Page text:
The IdeaPad U300s is the first ultrabook offering from the world’s second largest PC manufacturer. Does it crack a TechSmart nod?
In short, yes. We are particularly fond of the Lenovo’s design, with its sleek brushed aluminium shell hiding a metallic grey bezel and keyboard panel. At just 14.9 mm thick (the thinnest out of all the ultrabooks we’ve tested) and with minimalism written ever so tidily over the package, it’s an appealing machine in anyone’s books. Moreover, its weight of 1.3 kg should make many a shoulder a happier place.
There’s no worrying about performance, since the Lenovo packs one of Intel’s second generation Core i7 processors (2677M @ 1.80 GHz), with 4 GB of RAM onboard. A point worth remembering is that this processor falls under the ultra low voltage category, which means that even though it’s a second generation Core i7, it scored less than certain regular notebook Core i5 processors on benchmarking. It performed pretty much the same as the Lenovo ThinkPad X1, reaching 3392 on Futuremark 3DMark06 (X1 - 3620) and 1114 on Passmark (X1 – 1091). This was also in line with the Asus Zenbook, which uses the same processor.
Like most other ultrabooks, the U300s only offers onboard Intel HD graphics, which does not really cater for the latest games.
Unlike the Lenovo ThinkPad range, we're not sure if the IdeaPad U300s will be able to withstand a fall like this.
Thanks to its 256 GB SSD drive and good ventilation system, the U300s was dead quiet in operation, with a slight amount of heat noticeable on its bottom. During benchmarking, it did get warmer and noisier as time progressed, but not to the point of being truly intrusive.
The SSD also provides impressive boot-up times, ranging from +- 23 seconds till the desktop screen displays, and about 30 seconds till the cursor stops spinning and you can start working.
With a resolution of 1366 x 768, the U300s’s 13.3” screen is HD-ready but not full-HD, a feature that would have made the machine a lot more desirable, but also have upped the price. Video and pictures displayed well, although we would have preferred to see it being even brighter and slightly less reflective.
One facet we did not like was the flexibility of the screen’s hinges. Pick the U300s up and the screen will move out of position. Although the brushed aluminium provides a solid feel to the device, the limpy screen does makes one wonder about the stability of it as time progresses.
A very decent keyboard following in the Lenovo ThinkPad X1's footsteps.
If you’ve come to look for a multitude of ports, the U300s will point you in another direction, since on this slim body you’ll only find 1 x USB 2.0 and 1 x USB 3.0 ports, while an HDMI port also makes an appearance. It’s not a lot, and we especially missed an SD card slot to quickly transfer pictures from cameras, but this is on-par with similar offerings from HP and Asus.
Furthermore, there’s a small little button on the top right hand side of the notebook, which, when pressed takes you to OneKey Recovery to help with system backups and recovery.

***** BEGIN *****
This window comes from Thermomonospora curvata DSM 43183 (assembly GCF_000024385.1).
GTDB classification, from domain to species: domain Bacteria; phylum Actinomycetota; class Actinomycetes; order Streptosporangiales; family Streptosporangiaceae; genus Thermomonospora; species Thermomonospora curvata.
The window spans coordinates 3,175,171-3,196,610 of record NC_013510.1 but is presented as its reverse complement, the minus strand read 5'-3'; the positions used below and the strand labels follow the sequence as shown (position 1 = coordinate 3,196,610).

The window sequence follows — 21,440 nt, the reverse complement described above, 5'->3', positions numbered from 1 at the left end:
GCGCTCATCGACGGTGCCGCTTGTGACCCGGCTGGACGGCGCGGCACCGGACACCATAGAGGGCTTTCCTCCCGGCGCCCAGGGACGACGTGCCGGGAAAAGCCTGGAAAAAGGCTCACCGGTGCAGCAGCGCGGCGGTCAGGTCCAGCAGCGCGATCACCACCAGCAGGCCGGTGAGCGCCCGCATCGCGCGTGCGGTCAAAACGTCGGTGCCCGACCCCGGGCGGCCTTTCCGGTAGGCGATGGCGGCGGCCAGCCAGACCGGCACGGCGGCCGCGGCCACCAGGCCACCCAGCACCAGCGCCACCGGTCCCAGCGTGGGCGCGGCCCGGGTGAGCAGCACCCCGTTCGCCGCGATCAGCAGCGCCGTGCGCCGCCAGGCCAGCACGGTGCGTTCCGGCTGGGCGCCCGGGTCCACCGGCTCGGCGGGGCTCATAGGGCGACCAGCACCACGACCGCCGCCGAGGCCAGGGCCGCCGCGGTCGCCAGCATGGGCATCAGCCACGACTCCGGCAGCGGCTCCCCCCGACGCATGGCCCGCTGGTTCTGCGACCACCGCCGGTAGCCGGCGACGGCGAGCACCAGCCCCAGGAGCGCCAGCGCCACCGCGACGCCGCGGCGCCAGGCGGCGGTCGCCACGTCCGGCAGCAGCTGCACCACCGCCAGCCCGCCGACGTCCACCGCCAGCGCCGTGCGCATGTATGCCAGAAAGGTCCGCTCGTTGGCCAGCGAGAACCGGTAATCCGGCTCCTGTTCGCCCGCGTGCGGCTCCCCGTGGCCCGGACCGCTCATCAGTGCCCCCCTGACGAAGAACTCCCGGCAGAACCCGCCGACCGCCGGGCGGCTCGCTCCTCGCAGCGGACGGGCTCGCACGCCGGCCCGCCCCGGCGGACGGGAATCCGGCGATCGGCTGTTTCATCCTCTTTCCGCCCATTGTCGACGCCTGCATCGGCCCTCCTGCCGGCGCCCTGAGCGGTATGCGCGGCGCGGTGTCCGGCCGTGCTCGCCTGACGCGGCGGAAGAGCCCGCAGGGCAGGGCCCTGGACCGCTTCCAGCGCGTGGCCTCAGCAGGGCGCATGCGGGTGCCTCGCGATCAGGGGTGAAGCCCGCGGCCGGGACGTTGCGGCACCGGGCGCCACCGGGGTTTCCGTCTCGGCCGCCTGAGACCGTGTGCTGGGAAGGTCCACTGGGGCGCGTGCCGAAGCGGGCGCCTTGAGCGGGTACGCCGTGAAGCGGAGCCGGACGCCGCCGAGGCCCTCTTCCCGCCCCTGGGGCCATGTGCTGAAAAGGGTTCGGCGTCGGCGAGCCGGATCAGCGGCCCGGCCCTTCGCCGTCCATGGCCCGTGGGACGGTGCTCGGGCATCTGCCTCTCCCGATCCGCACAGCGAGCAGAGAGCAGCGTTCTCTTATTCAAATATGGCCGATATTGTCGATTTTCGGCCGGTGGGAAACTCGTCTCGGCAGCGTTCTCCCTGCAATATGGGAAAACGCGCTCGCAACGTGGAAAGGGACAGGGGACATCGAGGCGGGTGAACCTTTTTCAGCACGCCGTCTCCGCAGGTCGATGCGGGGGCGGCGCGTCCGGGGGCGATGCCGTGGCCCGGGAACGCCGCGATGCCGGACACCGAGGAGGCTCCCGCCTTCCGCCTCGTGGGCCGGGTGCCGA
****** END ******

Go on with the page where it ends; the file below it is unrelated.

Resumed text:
The U300s might be part of Chinese manufacturer Lenovo’s IdeaPad range (aimed at the consumer market), but it definitely took a few typing lessons from their business focused ThinkPad notebooks.
Much like the ThinkPad X1, the U300s’s chicklet-styled keyboard is impressive, offering just the right amount of pressure with a key size that is not too small. Unfortunately it’s not backlit, a feature we’ve grown very fond of in the office.
Just as the Samsung Series 9 notebook, the Lenovo’s whole touchpad is touch sensitive, including the two mouse buttons. We’re in two minds about this, since on the one hand since if you’re not careful your cursor will move when clicking, missing the spot you wanted. That said, you can double click on the whole touchpad and not just the mouse buttons - convenient since you don’t have to move down to click.
Furthermore it is multitouch enabled, meaning you can zoom in and out of webpages, but it does not include an area on the right to scroll up and down webpages. Amendment: Using two fingers to swipe down will move the screen up or down - very handy.
Open up and say: "Ahh." A side view of the Lenovo U300s.
The U300s did not particularly impress with battery life, with the ability to play two full 90 minute movies with minimal tasks performing in the background. If you’re going to only work on documents, email and some slight web browsing you’ll get more hours out of the Li-Po battery.
Although Lenovo notes that the U300s includes RapidCharge technology, unfortunately, it was not as impressive as the Lenovo X1, since the battery recharged from 5% to 48% in 30 minutes - not particularly mind-blowing.
Luckily, as we’ve seen with the Samsung Series 9, Lenovo blessed us with as smaller power supply, and not the brick usually associated with notebooks. It gets a definite two thumbs-up when travelling, in tune with ultrabooks’ ultra-portable motto.
To the point
At R13 000, the Lenovo IdeaPad U300s is cheaper than Asus’ Zenbook (R17000), but more expensive than the Acer S3 (R10 000), which reflects our overall impressions of the units. The highly elegant U300s certainly makes our mouths water at the prospect of what Lenovo has in store on the ultrabook front for its ThinkPad range.
Great looks; keyboard works a treat; provides all the benefits of an ultrabook.
Too much flexibility on the screen's hinges; battery life could have been better; next time add an SD card slot.
PROSGreat looks; keyboard works; a treat provides all the benefits of an ultrabook
Too much flexibility on the screen's hinges; battery life could have been better; next time add an SD card slot